Democrats Sweep Massachusetts Midterm Elections

Following a number of tight races and Ayanna Pressley’s historic win over 10-term incumbent Michael Capuano, BC Law ’77, in the September primary elections, the Nov. 6 midterm elections went exactly as anticipated for Massachusetts. Lacking any upsets—or even close calls—the general elections in the Bay State featured no surprises.

In the race for U.S. Senate, Democratic incumbent Elizabeth Warren easily triumphed over GOP candidate Geoff Diehl. Warren, a likely contender to challenge President Donald Trump in the 2020 elections, spent the year contributing to key campaigns across the country in addition to building support in her home state. She raised or donated $8 million for fellow Democrats during the 2018 cycle and visited battleground states like Pennsylvania, Ohio, and Nevada, according to The Boston Globe.

“I promise I will never stop working my heart out for you. Never,” Warren said after declaring victory, according to The Boston Herald.

In the House, all nine seats went to Democrats, four of whom ran in uncontested districts, including Richard Neal in District 1, Joe Kennedy III in District 4, Pressley in District 7, and Stephen Lynch in District 8.

Widely popular Republican Governor Charlie Baker was elected to his second term, defeating Democratic challenger Jay Gonzalez with 67 percent of the votes with 82 percent of precincts reporting. Baker doubled the number of votes he received four years ago, according to The Boston Globe.

“Your honesty and pragmatism and common sense have kept us grounded and focused,” he said at his victory party Tuesday night, according to The Globe. “You kept us away from the partisan bickering, the personal attacks, the lost opportunities, and the overwhelming negativity that comes with that.”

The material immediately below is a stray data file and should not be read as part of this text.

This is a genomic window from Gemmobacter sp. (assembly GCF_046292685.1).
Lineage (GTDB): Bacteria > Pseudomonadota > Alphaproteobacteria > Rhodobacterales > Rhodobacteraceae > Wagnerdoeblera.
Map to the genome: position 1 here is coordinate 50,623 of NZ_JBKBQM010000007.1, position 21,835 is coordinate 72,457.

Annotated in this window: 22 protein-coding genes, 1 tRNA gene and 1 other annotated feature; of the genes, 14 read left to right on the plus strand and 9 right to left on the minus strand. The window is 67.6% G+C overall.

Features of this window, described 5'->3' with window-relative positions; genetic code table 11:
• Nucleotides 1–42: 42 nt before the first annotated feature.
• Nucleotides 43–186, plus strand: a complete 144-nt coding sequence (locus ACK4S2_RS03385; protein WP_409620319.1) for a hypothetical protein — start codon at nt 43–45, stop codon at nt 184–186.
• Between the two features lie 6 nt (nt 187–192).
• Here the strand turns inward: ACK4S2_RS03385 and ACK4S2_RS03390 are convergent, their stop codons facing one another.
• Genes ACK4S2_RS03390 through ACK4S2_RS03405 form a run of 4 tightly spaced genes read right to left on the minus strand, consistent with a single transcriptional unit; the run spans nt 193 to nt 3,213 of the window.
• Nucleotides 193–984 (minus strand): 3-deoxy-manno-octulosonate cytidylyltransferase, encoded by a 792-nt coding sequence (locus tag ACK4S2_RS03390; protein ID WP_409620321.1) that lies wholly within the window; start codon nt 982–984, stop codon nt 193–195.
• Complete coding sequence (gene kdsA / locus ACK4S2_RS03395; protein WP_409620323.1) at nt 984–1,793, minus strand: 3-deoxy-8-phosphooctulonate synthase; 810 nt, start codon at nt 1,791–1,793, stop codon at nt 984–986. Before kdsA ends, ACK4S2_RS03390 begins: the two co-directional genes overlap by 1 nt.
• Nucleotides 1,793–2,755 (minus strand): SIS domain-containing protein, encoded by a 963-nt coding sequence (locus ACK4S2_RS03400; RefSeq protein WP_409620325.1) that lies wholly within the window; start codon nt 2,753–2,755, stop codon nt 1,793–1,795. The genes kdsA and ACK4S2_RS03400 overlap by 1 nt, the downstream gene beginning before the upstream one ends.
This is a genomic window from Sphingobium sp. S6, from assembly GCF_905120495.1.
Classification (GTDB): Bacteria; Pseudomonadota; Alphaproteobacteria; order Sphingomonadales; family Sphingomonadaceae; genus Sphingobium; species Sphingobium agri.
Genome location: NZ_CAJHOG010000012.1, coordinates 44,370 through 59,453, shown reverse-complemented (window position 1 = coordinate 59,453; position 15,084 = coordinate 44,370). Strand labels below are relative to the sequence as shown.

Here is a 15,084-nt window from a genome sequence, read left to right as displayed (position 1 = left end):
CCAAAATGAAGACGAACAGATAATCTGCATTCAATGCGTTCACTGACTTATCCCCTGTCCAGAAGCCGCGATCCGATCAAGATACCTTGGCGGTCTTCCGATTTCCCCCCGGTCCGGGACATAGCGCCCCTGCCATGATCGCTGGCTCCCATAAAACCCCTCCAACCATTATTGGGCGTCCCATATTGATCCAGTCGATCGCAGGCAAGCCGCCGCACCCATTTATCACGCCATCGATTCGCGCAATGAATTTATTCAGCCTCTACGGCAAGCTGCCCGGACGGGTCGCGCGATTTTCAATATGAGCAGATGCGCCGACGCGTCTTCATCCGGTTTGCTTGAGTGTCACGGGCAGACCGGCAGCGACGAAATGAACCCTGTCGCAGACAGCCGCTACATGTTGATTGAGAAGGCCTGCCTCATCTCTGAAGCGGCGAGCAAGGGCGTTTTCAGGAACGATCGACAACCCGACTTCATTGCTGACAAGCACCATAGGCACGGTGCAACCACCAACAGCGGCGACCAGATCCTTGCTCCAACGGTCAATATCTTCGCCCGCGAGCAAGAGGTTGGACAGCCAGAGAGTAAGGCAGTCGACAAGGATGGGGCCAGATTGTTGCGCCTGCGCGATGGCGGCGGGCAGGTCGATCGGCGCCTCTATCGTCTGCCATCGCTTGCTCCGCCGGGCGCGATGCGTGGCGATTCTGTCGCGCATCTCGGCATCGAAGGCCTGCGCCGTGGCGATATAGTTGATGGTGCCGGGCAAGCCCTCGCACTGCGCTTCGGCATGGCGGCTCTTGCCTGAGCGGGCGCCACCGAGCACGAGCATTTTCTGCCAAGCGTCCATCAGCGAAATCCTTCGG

Moving to ballot proposals, voters forcefully rejected Question 1, which would have created stricter nurse-to-patient ratios.

Supporters claimed that statewide staffing ratios are necessary for the safety of patients and welfare of nurses, but opponents countered that the proposal would increase costs by requiring the hiring more nurses, which could force smaller hospitals to close.

After polls closed, Donna Kelly-Williams, president of the Massachusetts Nurses Association, a union which backed the proposal, declared that the fight is far from over.

“All patients deserve a safe standard of nursing care, and this advocacy—this fight—won’t be over until we achieve the equity that all patients deserve,” she said at a rally at the union’s headquarters in Canton on Tuesday night.

Voters approved Question 2, a proposal that will create a citizens commission of 15 Massachusetts residents to study possible amendments to the U.S. Constitution for the purpose of restricting corporate political contributions and regulating campaign finance.

In the nation’s first-ever statewide referendum on transgender rights, Massachusetts voted to uphold Senate Bill 2407 through Question 3, a 2016 law barring discrimination based on gender identity in public places like bathrooms, hotels, restaurants, and retail stores.

Kasey Suffredini, a transgender attorney and president of strategy at Freedom for All Americans, a nonprofit that seeks to secure full nondiscrimination protections for LGBTQ people nationwide, served as a major leader of the campaign, and called the vote historic.

“We have shattered broken stereotypes of what it means to be transgender and debunked the myth, once and for all, that protecting transgender people compromises the safety of others,” she said in an official statement.

In Newton, voters rejected two measures related to the opening of recreational marijuana retail establishments: one to restrict the number allowed to open and one to ban the stores altogether. According to The Boston Globe, Newton is now required to open a minimum of eight shops before it can deny new stores.

Featured Image Courtesy of Associated Press